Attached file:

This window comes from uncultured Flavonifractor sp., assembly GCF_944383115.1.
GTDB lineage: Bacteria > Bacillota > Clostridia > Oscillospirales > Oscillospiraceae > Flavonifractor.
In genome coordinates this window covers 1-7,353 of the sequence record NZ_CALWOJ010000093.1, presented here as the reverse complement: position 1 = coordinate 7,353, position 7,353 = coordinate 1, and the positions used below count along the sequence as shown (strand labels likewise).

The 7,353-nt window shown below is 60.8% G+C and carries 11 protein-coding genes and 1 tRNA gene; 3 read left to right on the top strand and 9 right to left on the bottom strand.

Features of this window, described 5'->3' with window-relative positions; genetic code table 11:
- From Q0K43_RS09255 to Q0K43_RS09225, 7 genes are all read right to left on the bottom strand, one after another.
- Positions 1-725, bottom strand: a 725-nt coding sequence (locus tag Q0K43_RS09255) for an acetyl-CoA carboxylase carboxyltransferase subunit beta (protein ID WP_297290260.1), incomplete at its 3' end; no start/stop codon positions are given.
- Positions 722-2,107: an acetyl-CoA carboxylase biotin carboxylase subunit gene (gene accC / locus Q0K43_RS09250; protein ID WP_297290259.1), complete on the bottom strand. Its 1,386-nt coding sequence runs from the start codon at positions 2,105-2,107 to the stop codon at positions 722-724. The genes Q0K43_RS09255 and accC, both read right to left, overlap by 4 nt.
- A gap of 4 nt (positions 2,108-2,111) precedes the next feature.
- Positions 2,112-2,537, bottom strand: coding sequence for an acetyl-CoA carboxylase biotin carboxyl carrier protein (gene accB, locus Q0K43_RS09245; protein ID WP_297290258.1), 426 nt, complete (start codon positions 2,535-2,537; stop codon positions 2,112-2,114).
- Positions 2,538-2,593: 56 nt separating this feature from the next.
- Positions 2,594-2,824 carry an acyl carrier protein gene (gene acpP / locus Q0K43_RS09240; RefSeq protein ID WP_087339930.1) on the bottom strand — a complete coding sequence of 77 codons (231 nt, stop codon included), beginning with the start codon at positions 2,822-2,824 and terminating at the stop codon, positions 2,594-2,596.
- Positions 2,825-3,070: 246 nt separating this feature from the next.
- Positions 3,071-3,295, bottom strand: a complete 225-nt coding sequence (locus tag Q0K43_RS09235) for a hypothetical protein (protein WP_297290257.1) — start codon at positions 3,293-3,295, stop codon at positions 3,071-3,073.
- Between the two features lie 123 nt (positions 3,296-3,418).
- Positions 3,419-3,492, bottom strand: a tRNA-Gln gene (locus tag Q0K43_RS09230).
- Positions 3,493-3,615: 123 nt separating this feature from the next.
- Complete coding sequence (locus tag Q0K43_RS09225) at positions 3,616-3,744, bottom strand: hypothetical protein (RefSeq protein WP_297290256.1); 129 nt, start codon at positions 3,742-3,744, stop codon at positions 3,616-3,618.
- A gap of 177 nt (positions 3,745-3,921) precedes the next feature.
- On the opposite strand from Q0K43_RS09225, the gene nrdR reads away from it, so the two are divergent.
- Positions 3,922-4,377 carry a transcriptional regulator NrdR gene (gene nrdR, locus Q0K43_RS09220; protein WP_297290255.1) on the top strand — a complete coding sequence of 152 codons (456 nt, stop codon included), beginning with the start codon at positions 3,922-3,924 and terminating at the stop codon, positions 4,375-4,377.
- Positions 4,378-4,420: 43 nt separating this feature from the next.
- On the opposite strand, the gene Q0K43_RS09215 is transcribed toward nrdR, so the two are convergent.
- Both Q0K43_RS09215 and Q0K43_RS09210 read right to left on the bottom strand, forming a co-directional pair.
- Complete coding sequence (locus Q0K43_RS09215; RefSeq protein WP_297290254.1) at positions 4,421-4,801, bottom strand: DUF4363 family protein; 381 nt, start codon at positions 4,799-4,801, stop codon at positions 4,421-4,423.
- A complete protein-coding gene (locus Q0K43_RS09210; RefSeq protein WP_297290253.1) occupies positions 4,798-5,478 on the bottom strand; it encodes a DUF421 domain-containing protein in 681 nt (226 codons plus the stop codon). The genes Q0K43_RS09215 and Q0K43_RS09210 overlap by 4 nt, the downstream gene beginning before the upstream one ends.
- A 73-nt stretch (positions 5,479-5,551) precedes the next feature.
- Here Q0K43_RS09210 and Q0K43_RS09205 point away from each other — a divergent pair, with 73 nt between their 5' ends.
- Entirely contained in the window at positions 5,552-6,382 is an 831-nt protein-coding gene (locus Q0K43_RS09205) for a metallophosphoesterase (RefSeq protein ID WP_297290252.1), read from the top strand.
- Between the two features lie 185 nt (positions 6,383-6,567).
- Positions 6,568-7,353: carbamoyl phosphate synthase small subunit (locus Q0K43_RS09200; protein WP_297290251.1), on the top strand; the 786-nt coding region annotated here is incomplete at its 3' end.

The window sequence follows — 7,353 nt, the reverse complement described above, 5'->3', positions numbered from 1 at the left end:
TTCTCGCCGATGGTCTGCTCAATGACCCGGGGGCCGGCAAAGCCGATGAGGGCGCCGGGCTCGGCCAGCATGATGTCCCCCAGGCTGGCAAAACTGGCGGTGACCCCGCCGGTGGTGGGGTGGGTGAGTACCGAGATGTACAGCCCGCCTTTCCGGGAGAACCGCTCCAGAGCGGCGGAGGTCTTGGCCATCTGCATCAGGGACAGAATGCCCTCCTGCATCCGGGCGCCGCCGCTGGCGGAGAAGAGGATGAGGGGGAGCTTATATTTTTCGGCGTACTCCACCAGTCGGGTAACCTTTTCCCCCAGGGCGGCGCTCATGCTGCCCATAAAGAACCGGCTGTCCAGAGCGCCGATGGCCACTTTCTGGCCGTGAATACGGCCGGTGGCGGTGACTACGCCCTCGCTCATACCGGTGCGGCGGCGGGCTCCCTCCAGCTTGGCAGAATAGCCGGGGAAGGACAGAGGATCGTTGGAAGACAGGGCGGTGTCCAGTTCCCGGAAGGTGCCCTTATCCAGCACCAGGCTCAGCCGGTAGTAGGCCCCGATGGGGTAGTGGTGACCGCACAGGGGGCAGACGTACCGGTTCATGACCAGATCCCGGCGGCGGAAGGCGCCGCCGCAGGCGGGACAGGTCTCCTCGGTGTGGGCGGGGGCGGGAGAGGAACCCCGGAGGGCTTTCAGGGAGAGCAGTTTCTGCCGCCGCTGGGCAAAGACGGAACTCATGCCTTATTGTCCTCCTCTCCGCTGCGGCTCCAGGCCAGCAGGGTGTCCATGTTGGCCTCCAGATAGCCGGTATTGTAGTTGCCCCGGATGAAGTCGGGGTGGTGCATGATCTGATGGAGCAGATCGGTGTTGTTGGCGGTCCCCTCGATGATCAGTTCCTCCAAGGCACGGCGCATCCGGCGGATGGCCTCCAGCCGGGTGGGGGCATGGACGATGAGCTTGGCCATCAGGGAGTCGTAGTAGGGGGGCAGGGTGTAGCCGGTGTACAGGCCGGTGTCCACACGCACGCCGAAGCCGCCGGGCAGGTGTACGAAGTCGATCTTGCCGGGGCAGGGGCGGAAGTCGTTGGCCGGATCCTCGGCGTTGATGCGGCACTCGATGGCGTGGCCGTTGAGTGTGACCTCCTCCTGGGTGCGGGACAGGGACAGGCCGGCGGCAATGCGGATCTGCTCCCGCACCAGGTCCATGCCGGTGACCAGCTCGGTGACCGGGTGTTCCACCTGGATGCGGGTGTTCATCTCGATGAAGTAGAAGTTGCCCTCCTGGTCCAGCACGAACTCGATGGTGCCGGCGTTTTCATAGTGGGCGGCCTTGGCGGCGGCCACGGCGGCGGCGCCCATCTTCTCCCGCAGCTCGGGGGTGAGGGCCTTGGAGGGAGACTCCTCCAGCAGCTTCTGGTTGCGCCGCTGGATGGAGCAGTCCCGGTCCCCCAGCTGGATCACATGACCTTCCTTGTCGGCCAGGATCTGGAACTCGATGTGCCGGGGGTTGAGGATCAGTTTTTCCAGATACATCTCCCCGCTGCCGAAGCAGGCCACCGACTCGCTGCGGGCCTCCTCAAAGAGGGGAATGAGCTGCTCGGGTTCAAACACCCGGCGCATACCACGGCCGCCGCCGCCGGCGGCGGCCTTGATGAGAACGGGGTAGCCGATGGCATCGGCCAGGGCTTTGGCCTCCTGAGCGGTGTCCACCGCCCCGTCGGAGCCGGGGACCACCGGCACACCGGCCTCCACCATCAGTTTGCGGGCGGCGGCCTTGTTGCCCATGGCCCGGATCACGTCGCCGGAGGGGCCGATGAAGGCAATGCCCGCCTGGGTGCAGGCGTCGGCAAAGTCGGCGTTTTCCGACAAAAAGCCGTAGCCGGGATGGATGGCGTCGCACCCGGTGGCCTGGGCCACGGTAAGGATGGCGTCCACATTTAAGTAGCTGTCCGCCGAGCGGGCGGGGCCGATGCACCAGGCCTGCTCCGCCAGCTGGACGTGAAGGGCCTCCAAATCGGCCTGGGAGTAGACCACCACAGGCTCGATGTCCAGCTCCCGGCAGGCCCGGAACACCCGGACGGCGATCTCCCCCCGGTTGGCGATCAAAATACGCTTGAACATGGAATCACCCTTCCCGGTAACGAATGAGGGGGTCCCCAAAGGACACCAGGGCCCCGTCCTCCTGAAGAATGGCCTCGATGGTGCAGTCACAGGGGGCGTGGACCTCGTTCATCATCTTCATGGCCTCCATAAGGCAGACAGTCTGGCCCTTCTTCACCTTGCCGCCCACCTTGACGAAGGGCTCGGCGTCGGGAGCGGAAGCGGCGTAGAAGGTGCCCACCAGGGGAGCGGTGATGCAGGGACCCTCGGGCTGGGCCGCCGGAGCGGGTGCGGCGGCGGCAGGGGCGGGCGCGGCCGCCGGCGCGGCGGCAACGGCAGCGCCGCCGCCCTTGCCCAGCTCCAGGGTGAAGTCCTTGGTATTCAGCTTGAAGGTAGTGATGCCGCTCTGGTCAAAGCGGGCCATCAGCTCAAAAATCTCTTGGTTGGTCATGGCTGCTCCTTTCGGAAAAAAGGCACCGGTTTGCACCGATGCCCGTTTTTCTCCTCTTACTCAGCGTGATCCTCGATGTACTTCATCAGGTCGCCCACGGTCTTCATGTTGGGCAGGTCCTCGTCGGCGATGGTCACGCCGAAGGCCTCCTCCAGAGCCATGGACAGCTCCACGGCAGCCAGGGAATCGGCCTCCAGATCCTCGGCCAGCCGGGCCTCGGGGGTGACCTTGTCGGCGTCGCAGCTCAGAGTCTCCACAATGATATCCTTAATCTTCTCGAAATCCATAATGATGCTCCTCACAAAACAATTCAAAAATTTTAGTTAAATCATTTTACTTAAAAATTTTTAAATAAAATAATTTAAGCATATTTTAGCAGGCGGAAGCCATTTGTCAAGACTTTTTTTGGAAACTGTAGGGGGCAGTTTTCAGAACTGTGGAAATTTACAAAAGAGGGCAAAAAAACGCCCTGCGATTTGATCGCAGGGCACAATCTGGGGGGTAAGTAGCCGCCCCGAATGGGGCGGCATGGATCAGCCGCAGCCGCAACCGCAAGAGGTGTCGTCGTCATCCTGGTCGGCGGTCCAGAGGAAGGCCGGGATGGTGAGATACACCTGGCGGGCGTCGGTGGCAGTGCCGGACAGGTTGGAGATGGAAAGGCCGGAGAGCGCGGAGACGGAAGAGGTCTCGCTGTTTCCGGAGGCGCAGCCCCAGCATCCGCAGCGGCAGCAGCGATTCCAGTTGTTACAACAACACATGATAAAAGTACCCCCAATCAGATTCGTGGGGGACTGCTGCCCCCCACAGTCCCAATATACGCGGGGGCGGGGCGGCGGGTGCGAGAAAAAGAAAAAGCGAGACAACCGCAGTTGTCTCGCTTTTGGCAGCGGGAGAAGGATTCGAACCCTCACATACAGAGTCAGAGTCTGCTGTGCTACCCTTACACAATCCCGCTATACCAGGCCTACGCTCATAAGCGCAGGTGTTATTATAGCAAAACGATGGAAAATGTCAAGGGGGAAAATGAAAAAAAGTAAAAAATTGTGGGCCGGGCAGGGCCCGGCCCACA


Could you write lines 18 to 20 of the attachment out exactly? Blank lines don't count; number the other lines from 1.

- Complete coding sequence (locus tag Q0K43_RS09225) at positions 3,616-3,744, bottom strand: hypothetical protein (RefSeq protein WP_297290256.1); 129 nt, start codon at positions 3,742-3,744, stop codon at positions 3,616-3,618.
- A gap of 177 nt (positions 3,745-3,921) precedes the next feature.
- On the opposite strand from Q0K43_RS09225, the gene nrdR reads away from it, so the two are divergent.